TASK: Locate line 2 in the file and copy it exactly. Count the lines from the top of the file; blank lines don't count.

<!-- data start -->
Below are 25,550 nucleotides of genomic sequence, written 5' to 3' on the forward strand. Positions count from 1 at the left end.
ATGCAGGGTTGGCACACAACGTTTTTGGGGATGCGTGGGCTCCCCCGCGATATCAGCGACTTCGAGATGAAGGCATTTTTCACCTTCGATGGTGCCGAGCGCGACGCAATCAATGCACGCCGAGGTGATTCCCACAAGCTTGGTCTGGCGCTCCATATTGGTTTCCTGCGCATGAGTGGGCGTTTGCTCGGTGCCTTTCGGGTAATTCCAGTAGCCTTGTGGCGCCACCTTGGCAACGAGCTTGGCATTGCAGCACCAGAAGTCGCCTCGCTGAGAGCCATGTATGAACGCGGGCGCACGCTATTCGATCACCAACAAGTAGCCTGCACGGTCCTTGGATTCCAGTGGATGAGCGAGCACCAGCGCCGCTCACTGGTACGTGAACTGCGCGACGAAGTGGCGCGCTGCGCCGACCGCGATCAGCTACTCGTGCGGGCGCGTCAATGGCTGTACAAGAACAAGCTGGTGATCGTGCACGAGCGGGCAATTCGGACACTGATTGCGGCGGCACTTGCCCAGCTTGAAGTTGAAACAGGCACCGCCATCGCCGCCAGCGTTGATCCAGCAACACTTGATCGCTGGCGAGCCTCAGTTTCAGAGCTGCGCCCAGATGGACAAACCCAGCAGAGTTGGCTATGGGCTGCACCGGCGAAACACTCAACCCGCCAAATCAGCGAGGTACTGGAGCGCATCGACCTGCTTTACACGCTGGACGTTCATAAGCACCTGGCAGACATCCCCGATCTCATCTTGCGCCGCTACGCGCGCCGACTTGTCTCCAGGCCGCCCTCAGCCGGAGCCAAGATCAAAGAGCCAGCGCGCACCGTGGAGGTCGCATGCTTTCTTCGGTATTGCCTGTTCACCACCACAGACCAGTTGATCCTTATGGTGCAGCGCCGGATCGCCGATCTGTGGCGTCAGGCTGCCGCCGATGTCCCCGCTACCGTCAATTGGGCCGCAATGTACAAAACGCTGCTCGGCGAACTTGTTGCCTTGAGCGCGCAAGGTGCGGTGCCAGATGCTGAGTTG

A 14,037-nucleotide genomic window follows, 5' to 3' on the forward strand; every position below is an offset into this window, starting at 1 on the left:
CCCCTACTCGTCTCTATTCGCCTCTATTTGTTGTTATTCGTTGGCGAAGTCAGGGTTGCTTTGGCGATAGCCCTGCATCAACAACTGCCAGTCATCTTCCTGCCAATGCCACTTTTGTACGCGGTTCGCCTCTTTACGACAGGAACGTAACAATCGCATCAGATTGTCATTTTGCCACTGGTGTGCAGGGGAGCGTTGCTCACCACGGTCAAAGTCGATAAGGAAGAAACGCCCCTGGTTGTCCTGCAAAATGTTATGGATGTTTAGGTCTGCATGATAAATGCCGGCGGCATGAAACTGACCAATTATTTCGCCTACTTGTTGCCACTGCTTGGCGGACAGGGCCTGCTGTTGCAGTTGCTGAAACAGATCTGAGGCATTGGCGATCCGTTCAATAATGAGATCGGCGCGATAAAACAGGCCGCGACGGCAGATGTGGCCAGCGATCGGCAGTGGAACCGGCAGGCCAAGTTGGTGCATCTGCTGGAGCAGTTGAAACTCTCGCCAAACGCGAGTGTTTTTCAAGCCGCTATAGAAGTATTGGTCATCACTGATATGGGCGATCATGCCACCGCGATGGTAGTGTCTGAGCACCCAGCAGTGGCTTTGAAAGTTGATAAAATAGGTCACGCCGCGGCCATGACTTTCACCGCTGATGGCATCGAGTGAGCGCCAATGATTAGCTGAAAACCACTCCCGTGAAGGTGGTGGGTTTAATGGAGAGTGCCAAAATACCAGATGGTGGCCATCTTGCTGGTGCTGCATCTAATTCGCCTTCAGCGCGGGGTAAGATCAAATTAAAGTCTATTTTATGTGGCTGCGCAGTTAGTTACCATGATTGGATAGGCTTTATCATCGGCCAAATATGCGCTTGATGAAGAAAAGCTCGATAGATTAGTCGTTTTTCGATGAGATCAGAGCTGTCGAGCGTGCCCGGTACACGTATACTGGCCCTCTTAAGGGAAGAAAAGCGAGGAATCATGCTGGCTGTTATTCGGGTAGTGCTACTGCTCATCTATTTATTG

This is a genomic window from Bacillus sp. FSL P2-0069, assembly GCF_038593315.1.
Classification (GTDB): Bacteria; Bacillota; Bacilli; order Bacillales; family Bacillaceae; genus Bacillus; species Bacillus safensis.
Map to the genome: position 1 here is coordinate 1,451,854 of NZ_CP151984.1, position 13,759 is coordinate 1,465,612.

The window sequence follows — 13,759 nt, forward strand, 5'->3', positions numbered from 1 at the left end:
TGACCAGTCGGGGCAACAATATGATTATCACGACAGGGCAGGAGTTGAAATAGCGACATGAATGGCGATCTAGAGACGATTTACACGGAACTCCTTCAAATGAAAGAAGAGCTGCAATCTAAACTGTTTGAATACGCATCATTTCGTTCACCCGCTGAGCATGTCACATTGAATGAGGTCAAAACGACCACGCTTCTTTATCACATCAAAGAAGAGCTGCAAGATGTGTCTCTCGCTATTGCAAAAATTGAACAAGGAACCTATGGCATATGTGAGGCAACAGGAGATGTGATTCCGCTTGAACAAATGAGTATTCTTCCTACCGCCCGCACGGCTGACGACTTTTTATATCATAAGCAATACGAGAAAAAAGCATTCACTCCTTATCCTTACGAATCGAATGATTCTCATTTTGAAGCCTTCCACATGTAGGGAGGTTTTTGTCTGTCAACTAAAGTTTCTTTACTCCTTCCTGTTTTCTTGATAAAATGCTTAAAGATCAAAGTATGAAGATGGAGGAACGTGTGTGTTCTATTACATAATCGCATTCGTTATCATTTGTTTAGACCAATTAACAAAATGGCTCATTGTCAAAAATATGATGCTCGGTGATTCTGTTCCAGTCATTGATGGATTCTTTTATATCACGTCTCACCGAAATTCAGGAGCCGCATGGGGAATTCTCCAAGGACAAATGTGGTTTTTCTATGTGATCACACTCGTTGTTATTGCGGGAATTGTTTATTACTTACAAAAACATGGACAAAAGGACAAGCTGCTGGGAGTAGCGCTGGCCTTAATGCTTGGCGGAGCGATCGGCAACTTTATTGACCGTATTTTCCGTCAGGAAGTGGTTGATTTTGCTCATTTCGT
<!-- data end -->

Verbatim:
ATGCAGGGTTGGCACACAACGTTTTTGGGGATGCGTGGGCTCCCCCGCGATATCAGCGACTTCGAGATGAAGGCATTTTTCACCTTCGATGGTGCCGAGCGCGACGCAATCAATGCACGCCGAGGTGATTCCCACAAGCTTGGTCTGGCGCTCCATATTGGTTTCCTGCGCATGAGTGGGCGTTTGCTCGGTGCCTTTCGGGTAATTCCAGTAGCCTTGTGGCGCCACCTTGGCAACGAGCTTGGCATTGCAGCACCAGAAGTCGCCTCGCTGAGAGCCATGTATGAACGCGGGCGCACGCTATTCGATCACCAACAAGTAGCCTGCACGGTCCTTGGATTCCAGTGGATGAGCGAGCACCAGCGCCGCTCACTGGTACGTGAACTGCGCGACGAAGTGGCGCGCTGCGCCGACCGCGATCAGCTACTCGTGCGGGCGCGTCAATGGCTGTACAAGAACAAGCTGGTGATCGTGCACGAGCGGGCAATTCGGACACTGATTGCGGCGGCACTTGCCCAGCTTGAAGTTGAAACAGGCACCGCCATCGCCGCCAGCGTTGATCCAGCAACACTTGATCGCTGGCGAGCCTCAGTTTCAGAGCTGCGCCCAGATGGACAAACCCAGCAGAGTTGGCTATGGGCTGCACCGGCGAAACACTCAACCCGCCAAATCAGCGAGGTACTGGAGCGCATCGACCTGCTTTACACGCTGGACGTTCATAAGCACCTGGCAGACATCCCCGATCTCATCTTGCGCCGCTACGCGCGCCGACTTGTCTCCAGGCCGCCCTCAGCCGGAGCCAAGATCAAAGAGCCAGCGCGCACCGTGGAGGTCGCATGCTTTCTTCGGTATTGCCTGTTCACCACCACAGACCAGTTGATCCTTATGGTGCAGCGCCGGATCGCCGATCTGTGGCGTCAGGCTGCCGCCGATGTCCCCGCTACCGTCAATTGGGCCGCAATGTACAAAACGCTGCTCGGCGAACTTGTTGCCTTGAGCGCGCAAGGTGCGGTGCCAGATGCTGAGTTG